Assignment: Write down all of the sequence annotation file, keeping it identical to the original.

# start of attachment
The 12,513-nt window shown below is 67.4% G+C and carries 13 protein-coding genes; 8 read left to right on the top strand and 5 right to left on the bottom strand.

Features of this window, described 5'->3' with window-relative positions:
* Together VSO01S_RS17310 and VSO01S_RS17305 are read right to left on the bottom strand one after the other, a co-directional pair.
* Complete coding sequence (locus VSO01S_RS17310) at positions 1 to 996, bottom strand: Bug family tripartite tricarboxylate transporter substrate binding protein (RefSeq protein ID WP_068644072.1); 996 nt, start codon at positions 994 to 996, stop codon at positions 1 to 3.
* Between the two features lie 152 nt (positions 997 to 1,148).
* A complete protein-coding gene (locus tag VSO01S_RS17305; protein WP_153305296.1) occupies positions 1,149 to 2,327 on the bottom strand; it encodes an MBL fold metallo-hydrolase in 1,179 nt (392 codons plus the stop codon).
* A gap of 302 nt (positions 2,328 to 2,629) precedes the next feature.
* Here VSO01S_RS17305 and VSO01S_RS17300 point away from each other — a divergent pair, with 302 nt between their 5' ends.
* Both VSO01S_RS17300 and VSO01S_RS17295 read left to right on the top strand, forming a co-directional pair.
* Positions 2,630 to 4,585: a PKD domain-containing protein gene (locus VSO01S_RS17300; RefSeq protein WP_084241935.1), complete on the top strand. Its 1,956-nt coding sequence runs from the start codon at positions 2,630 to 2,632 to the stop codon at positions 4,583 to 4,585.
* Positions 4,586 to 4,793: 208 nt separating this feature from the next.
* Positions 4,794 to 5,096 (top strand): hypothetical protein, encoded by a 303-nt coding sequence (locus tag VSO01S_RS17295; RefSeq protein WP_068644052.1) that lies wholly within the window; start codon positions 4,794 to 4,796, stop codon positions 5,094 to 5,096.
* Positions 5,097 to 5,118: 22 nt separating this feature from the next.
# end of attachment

The 12,513-nt window shown below is 67.4% G+C and carries 13 protein-coding genes; 8 read left to right on the top strand and 5 right to left on the bottom strand.

Features of this window, described 5'->3' with window-relative positions:
* Together VSO01S_RS17310 and VSO01S_RS17305 are read right to left on the bottom strand one after the other, a co-directional pair.
* Complete coding sequence (locus VSO01S_RS17310) at positions 1 to 996, bottom strand: Bug family tripartite tricarboxylate transporter substrate binding protein (RefSeq protein ID WP_068644072.1); 996 nt, start codon at positions 994 to 996, stop codon at positions 1 to 3.
* Between the two features lie 152 nt (positions 997 to 1,148).
* A complete protein-coding gene (locus tag VSO01S_RS17305; protein WP_153305296.1) occupies positions 1,149 to 2,327 on the bottom strand; it encodes an MBL fold metallo-hydrolase in 1,179 nt (392 codons plus the stop codon).
* A gap of 302 nt (positions 2,328 to 2,629) precedes the next feature.
* Here VSO01S_RS17305 and VSO01S_RS17300 point away from each other — a divergent pair, with 302 nt between their 5' ends.
* Both VSO01S_RS17300 and VSO01S_RS17295 read left to right on the top strand, forming a co-directional pair.
* Positions 2,630 to 4,585: a PKD domain-containing protein gene (locus VSO01S_RS17300; RefSeq protein WP_084241935.1), complete on the top strand. Its 1,956-nt coding sequence runs from the start codon at positions 2,630 to 2,632 to the stop codon at positions 4,583 to 4,585.
* Positions 4,586 to 4,793: 208 nt separating this feature from the next.
* Positions 4,794 to 5,096 (top strand): hypothetical protein, encoded by a 303-nt coding sequence (locus tag VSO01S_RS17295; RefSeq protein WP_068644052.1) that lies wholly within the window; start codon positions 4,794 to 4,796, stop codon positions 5,094 to 5,096.
* Positions 5,097 to 5,118: 22 nt separating this feature from the next.